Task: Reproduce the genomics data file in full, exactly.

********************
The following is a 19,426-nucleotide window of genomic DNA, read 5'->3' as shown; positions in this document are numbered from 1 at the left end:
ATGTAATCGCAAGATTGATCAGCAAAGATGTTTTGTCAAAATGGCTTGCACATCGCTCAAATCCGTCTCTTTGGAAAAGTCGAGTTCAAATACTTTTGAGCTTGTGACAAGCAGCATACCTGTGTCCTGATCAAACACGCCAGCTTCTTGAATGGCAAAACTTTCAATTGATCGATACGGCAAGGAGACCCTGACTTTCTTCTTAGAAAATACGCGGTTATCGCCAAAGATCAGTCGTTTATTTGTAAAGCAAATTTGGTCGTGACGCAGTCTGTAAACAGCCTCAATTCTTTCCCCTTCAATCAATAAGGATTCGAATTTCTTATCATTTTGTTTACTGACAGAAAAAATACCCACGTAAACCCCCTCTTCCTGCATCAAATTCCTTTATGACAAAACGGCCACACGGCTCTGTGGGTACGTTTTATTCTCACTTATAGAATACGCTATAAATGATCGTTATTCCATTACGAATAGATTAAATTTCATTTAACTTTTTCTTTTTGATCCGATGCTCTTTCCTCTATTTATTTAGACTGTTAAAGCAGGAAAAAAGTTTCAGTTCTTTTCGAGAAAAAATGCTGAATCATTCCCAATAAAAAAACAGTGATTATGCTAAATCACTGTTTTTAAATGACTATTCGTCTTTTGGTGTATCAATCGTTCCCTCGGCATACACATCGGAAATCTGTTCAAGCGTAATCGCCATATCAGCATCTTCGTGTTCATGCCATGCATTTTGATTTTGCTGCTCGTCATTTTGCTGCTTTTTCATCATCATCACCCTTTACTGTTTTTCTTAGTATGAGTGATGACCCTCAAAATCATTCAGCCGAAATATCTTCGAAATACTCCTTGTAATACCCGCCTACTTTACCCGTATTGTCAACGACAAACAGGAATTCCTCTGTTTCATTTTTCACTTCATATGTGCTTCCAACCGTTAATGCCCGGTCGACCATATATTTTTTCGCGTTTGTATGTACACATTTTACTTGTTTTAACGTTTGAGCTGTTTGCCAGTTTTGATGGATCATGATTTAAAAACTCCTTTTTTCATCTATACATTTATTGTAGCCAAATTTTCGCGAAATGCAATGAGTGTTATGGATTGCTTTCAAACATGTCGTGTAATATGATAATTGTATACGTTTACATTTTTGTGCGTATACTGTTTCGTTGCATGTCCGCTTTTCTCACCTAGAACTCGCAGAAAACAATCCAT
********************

The following is a 19,426-nucleotide window of genomic DNA, read 5'->3' as shown; positions in this document are numbered from 1 at the left end:
ATGTAATCGCAAGATTGATCAGCAAAGATGTTTTGTCAAAATGGCTTGCACATCGCTCAAATCCGTCTCTTTGGAAAAGTCGAGTTCAAATACTTTTGAGCTTGTGACAAGCAGCATACCTGTGTCCTGATCAAACACGCCAGCTTCTTGAATGGCAAAACTTTCAATTGATCGATACGGCAAGGAGACCCTGACTTTCTTCTTAGAAAATACGCGGTTATCGCCAAAGATCAGTCGTTTATTTGTAAAGCAAATTTGGTCGTGACGCAGTCTGTAAACAGCCTCAATTCTTTCCCCTTCAATCAATAAGGATTCGAATTTCTTATCATTTTGTTTACTGACAGAAAAAATACCCACGTAAACCCCCTCTTCCTGCATCAAATTCCTTTATGACAAAACGGCCACACGGCTCTGTGGGTACGTTTTATTCTCACTTATAGAATACGCTATAAATGATCGTTATTCCATTACGAATAGATTAAATTTCATTTAACTTTTTCTTTTTGATCCGATGCTCTTTCCTCTATTTATTTAGACTGTTAAAGCAGGAAAAAAGTTTCAGTTCTTTTCGAGAAAAAATGCTGAATCATTCCCAATAAAAAAACAGTGATTATGCTAAATCACTGTTTTTAAATGACTATTCGTCTTTTGGTGTATCAATCGTTCCCTCGGCATACACATCGGAAATCTGTTCAAGCGTAATCGCCATATCAGCATCTTCGTGTTCATGCCATGCATTTTGATTTTGCTGCTCGTCATTTTGCTGCTTTTTCATCATCATCACCCTTTACTGTTTTTCTTAGTATGAGTGATGACCCTCAAAATCATTCAGCCGAAATATCTTCGAAATACTCCTTGTAATACCCGCCTACTTTACCCGTATTGTCAACGACAAACAGGAATTCCTCTGTTTCATTTTTCACTTCATATGTGCTTCCAACCGTTAATGCCCGGTCGACCATATATTTTTTCGCGTTTGTATGTACACATTTTACTTGTTTTAACGTTTGAGCTGTTTGCCAGTTTTGATGGATCATGATTTAAAAACTCCTTTTTTCATCTATACATTTATTGTAGCCAAATTTTCGCGAAATGCAATGAGTGTTATGGATTGCTTTCAAACATGTCGTGTAATATGATAATTGTATACGTTTACATTTTTGTGCGTATACTGTTTCGTTGCATGTCCGCTTTTCTCACCTAGAACTCGCAGAAAACAATCCAT